With some building experience and

BY

CLYDE SMITH JR

knowledge under his belt, he decided
to design a production model similar
to the A2. This new model would be
called the B2 Chummy. With production in mind and the realization that
the Rochester facility was insufficient
for the plan, a move to a better location was decided.
In November 1928, just before
winter set in, a move was made to
the small northwestern Pennsylvania town of Bradford. In earlier times
Bradford had been an oil-rich town,
but some of the wells were drying
up; a new business was welcomed
with enthusiasm and open arms.
One of the investors was an oil businessman by the name of William
Thomas Piper. He also joined the
board of directors of the new company, the Taylor Brothers Aircraft
Corporation. In 1929 Gilbert Taylor
decided to enter an international safe
airplane competition and reworked
a Model B2 Chummy, calling it the
C2 Chummy. By 1930 the company
was in financial trouble. The stock
market crash of 1929 had taken its
toll on many manufacturing companies, and Taylor Brothers was no exception; the Chummy models were
quite expensive for flight schools

and the general public. To keep remaining factory workers busy, Taylor
designed a single-seat glider known
as the D1 model.
William Piper had a vision and
wasn’t known as a quitter. He had
an understanding of the knowledge
and experience of Gilbert Taylor, and
along with his own business success,
he talked Taylor into designing a
simple, low-powered, two-seat training aircraft using some leftover parts
and ideas from the glider and the
Chummy models. This aircraft was
finished in August of 1930 as the first
Model E-2, registration NC10547 and
serial number 11.
The aircraft was a high-wing monoplane with two-place tandem seating,
and it had a conventional landing
gear. When this aircraft was built, a
famous mark in the history of aviation was made, but it would be a little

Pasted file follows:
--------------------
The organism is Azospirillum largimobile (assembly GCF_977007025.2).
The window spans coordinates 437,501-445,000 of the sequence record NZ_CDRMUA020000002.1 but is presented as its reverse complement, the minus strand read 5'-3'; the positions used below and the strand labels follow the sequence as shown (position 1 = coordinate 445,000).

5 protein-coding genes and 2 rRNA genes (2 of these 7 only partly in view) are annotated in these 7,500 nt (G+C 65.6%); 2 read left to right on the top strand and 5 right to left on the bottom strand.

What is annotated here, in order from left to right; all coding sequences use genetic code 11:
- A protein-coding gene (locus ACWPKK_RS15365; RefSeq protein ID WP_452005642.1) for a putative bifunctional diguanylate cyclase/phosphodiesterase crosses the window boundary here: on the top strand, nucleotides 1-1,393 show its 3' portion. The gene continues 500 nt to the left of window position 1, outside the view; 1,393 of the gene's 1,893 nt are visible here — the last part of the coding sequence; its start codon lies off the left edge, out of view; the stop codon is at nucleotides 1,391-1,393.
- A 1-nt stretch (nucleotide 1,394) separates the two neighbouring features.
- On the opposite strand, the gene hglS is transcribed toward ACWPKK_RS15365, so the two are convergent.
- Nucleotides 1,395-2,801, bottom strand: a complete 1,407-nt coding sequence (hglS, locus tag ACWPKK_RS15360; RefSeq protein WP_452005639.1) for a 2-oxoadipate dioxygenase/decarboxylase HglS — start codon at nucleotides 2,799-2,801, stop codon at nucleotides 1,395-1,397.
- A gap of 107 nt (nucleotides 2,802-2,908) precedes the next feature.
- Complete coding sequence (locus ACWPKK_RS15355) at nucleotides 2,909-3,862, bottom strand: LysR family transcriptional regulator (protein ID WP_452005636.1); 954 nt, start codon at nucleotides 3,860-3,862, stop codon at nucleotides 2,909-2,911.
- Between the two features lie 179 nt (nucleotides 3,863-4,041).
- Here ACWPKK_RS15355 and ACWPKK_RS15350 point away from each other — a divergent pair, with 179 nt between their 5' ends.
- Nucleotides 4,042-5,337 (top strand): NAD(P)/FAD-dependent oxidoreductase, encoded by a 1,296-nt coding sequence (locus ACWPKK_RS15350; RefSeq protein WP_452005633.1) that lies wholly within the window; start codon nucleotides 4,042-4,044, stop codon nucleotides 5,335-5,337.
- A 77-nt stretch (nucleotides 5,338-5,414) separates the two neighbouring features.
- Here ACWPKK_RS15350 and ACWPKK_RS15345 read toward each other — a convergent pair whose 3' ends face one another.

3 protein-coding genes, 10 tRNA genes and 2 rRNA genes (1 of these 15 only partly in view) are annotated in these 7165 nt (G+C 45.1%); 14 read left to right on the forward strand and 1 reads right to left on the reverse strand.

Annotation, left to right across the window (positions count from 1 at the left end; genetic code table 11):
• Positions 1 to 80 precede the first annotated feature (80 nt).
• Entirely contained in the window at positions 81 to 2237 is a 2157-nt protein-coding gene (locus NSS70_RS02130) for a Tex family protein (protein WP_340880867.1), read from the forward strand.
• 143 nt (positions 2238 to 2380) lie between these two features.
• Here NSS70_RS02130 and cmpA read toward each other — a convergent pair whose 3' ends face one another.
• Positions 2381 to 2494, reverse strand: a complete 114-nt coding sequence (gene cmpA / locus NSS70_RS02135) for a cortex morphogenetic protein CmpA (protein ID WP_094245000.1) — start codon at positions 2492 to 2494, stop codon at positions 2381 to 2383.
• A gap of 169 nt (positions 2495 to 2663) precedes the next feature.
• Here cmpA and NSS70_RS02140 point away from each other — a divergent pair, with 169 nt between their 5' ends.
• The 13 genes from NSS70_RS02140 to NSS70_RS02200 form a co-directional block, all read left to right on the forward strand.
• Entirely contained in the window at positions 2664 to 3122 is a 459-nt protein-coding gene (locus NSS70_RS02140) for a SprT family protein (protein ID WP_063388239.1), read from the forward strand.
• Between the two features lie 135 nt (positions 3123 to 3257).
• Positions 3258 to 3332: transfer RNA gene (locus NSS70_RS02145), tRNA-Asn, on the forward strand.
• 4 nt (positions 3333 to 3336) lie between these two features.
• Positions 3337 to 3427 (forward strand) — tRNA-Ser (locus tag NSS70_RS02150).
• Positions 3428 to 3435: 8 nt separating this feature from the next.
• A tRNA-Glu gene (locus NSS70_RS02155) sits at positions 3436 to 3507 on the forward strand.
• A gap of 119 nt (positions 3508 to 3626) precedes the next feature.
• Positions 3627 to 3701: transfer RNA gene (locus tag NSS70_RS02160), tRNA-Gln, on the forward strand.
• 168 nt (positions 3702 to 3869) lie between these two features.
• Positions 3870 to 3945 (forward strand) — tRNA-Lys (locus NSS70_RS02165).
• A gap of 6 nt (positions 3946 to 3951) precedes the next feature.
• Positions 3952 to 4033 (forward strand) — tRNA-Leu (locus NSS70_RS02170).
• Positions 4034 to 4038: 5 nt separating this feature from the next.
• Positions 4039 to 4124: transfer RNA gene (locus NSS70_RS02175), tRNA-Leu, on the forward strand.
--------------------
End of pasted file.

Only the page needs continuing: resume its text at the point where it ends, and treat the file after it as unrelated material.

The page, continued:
while before anyone realized it. Un-

Lead Photo: The ver y fi rst Cub, after
being re-engined with the Fr ench
Salmson D9. While a jewel of an engine, it’s high cost and lack of spar e
parts in the USA kept the T aylor Aircraft Company looking for a suitable
powerplant for their lightplane.

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ROGER PEPERELL COLLECTION

fortunately, there were no available
powerplants for the size and light
weight of this aircraft, or at least none
that were affordable and able to be
mass produced. During the search, a
company from Pottstown, Pennsylvania, known as the Light Manufacturing and Foundry Company, made it
known that they would like to have a
chance at trying a small, two-cylinder,
24-hp engine in the Taylor E-2 model.
An engine and sales engineer George
Kirkendall were sent to Bradford, so
the Taylor firm could install and subsequently fly the new aircraft model. On
September 12, 1930, Kirkendall managed to barely get the aircraft airborne
for a very short distance, but it did fly.
This engine was known as the
Brownbach Tiger Kitten, and to this
day it isn’t really known whether
George Kirkendall or Taylor Aircraft
employee Gilbert Hadrel made the association and suggested that if the engine was the Tiger Kitten, the airplane
it was installed on should be called a
Cub. Thus one of the most famous and
recognizable names in the history of
general aviation was born. A point of
interest is the fact that the Light Manufacturing also made a six-cylinder
radial engine of 90 hp known as the
Brownbach C-400 Tiger. This of course
was too much power and weight for
the little E-2. Though George Kirkendall passed away many years ago, this
writer can remember him at EAA Oshkosh, Sentimental Journey, and Sun